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The Underground Railroad
A magnificent tour de force chronicling a young slave's desperate bid for...
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How does the state-by-state structure impact your reading process? Does it remind you of any other works of literature?

Created: 10/27/16

Replies: 7

Posted Oct. 27, 2016 Go to Top | Go to bottom | link | alert
davinamw

Join Date: 10/15/10

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How does the state-by-state structure impact your reading process? Does it remind you of any other works of literature?

How does the state-by-state structure impact your reading process? Does it remind you of any other works of literature?


Posted Oct. 31, 2016 Go to Top | Go to bottom | link | alert
vickys

Join Date: 04/21/11

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RE: How does the state-by-state structure impact your reading process? Does it remind you of any other works of literature?

I was interested to see which states were slave states and which were free states and the proximity of free states to slave states. I'd never thought of slave catchers reaching outside of slave states to round up escaped slaves. What a horrible way to live - even though they had escaped, they were still property. This did bring up the novel The Help to me and how the previous history of the south with slavery shaped whites and blacks.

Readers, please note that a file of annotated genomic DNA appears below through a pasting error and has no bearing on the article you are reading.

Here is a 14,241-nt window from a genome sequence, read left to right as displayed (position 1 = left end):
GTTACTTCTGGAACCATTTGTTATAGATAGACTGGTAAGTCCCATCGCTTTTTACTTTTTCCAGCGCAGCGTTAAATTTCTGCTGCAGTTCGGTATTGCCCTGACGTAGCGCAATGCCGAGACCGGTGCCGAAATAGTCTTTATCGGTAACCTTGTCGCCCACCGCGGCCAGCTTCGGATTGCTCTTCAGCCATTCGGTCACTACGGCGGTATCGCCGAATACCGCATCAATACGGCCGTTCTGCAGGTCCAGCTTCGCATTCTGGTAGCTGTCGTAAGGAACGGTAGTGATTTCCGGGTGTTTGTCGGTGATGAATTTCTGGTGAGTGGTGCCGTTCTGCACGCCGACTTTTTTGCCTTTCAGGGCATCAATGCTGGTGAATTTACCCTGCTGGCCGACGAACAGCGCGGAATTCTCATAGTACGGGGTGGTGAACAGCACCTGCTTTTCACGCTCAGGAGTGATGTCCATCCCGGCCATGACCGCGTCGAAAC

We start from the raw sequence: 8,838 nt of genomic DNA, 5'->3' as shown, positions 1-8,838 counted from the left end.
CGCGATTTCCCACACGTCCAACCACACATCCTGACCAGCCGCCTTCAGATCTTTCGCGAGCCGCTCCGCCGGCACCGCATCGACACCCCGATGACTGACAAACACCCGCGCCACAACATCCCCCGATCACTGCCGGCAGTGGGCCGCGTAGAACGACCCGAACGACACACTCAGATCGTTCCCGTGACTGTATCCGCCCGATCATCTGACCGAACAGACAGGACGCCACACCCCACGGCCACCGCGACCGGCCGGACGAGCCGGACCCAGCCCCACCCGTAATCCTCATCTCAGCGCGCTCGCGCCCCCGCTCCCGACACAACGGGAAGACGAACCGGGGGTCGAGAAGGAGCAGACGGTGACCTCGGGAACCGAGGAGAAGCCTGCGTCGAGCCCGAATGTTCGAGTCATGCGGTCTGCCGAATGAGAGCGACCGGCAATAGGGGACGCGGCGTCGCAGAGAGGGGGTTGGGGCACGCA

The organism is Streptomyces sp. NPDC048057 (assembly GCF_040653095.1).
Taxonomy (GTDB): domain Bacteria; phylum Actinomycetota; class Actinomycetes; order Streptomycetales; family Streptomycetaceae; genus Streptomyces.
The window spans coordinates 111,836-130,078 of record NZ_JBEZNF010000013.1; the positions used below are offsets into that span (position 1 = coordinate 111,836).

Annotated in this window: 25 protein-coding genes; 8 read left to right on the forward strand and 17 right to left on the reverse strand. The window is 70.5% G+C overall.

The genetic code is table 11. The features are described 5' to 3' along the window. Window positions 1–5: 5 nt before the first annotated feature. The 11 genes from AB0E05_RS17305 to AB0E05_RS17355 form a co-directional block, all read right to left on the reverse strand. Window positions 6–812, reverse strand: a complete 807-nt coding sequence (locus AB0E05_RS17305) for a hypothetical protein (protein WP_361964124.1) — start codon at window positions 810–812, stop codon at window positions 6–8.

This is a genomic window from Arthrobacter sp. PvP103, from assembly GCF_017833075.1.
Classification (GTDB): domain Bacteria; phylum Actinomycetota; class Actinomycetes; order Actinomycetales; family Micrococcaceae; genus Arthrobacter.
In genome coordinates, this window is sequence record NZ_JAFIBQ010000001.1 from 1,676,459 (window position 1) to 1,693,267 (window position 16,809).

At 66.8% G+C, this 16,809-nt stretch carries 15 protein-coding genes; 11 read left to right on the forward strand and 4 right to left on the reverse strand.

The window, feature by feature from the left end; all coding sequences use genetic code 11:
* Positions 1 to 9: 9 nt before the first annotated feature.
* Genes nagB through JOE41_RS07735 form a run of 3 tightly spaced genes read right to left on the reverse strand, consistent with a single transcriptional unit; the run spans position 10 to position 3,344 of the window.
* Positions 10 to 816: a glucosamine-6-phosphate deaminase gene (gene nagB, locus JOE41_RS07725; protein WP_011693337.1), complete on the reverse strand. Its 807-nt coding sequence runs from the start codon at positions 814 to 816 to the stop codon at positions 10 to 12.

Posted Nov. 01, 2016 Go to Top | Go to bottom | link | alert
joycew

Join Date: 06/13/11

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RE: How does the state-by-state structure impact your reading process? Does it remind you of any other works of literature?

It was a good way to portray the railroad concept. As Cora arrived in each state, she felt a little bit safer. In each case it was an illusion and she had to move on.


Posted Nov. 03, 2016 Go to Top | Go to bottom | link | alert
JLPen77

Join Date: 02/05/16

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RE: How does the state-by-state structure impact your reading process? Does it remind you of any other works of literature?

It gave Whitehead an opportunity to trace the historical narrative in a way that didn't feel forced, so I felt each state "visit" deepening his theme and generating more suspense as to whether Cora would make it.

The progress of a journey is an archetype in literature... I was reminded of Pilgrim's Progress, Gulliver's Travels, in that this journey was intended to show us different aspects of a problem, to make commentary upon it, but unlike those allegories, this one also had real characters I could identify with and care about. Cora was representative of her race, and of women, but also, she was a distinct individual.